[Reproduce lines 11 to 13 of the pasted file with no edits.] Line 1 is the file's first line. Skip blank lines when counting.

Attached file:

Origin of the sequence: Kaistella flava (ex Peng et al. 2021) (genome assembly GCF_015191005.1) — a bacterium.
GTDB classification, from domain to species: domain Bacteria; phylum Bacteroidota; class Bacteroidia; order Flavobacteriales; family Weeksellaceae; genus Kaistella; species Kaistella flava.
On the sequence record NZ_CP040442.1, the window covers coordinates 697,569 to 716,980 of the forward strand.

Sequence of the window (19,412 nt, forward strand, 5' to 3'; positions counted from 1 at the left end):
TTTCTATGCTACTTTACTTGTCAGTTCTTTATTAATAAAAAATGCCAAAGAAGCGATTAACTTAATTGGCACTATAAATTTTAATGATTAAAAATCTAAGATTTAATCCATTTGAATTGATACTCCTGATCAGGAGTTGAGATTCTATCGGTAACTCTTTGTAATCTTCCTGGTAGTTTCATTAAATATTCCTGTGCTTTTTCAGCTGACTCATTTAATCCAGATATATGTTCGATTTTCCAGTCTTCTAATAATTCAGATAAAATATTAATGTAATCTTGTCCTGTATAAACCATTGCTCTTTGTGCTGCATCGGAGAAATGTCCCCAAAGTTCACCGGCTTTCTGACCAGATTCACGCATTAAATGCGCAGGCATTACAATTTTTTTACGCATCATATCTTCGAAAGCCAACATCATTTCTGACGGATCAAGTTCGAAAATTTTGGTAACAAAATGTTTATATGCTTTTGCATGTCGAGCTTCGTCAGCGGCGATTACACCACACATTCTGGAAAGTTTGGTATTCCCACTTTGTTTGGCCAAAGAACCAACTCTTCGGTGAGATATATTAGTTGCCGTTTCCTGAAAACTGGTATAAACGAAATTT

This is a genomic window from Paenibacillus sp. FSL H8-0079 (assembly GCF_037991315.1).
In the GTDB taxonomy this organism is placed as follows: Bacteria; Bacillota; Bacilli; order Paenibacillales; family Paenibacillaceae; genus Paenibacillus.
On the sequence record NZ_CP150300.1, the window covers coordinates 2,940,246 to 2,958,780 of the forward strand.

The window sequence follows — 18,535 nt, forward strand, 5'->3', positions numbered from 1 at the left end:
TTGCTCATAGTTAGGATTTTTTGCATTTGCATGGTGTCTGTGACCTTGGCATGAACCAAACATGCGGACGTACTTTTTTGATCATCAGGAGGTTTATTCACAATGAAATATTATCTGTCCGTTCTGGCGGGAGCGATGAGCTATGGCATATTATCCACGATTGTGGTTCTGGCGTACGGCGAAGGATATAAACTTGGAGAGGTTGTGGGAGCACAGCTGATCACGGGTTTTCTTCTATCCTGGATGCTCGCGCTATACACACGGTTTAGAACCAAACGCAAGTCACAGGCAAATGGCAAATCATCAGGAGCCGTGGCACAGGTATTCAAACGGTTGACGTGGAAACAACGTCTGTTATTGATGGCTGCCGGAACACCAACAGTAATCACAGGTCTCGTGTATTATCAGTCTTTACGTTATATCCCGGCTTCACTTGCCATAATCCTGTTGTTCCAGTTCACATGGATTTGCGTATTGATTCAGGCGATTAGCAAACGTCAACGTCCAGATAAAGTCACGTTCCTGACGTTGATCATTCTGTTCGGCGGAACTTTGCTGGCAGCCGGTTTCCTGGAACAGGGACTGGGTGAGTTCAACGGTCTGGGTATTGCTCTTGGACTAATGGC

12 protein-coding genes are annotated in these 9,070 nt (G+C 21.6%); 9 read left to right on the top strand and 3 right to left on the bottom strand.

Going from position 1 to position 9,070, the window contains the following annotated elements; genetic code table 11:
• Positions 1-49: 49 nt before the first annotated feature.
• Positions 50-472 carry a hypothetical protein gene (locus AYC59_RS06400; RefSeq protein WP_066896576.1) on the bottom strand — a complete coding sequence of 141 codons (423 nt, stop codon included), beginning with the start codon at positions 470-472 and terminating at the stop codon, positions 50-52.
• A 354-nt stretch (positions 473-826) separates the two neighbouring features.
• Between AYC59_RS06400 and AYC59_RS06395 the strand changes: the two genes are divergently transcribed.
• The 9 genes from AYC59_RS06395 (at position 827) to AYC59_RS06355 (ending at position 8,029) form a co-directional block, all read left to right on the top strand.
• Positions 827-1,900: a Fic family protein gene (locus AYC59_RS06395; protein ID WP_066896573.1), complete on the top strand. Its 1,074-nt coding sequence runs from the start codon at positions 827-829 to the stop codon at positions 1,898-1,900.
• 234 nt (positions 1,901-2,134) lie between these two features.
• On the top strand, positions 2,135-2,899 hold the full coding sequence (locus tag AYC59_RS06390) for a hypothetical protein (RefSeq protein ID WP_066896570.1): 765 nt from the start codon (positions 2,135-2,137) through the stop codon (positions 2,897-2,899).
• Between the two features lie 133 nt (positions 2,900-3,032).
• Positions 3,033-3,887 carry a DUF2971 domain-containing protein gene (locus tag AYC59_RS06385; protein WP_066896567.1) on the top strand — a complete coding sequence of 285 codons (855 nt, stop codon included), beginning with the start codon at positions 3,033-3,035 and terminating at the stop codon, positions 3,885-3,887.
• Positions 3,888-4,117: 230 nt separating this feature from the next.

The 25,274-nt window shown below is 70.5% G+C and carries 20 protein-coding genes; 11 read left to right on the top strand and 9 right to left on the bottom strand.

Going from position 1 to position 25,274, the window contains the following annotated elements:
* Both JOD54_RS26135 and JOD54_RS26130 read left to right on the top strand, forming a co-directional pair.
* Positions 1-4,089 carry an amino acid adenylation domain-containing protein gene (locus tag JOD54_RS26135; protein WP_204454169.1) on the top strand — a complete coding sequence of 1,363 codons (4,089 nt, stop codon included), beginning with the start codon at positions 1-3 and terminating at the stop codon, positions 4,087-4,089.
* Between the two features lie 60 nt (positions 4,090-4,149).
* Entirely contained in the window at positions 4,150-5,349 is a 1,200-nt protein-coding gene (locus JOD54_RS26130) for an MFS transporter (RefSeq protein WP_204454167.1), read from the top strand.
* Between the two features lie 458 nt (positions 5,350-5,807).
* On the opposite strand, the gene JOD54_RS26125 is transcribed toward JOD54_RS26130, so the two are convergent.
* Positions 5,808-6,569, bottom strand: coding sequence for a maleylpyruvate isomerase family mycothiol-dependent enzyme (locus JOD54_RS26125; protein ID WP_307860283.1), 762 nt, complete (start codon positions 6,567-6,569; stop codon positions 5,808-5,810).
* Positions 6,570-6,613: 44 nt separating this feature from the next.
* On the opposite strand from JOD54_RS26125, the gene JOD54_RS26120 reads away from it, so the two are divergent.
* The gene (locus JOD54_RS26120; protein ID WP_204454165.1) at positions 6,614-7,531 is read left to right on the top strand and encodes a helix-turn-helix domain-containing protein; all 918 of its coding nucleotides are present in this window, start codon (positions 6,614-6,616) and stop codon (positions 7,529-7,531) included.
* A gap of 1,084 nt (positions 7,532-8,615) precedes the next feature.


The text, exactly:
12 protein-coding genes are annotated in these 9,070 nt (G+C 21.6%); 9 read left to right on the top strand and 3 right to left on the bottom strand.

Going from position 1 to position 9,070, the window contains the following annotated elements; genetic code table 11:
• Positions 1-49: 49 nt before the first annotated feature.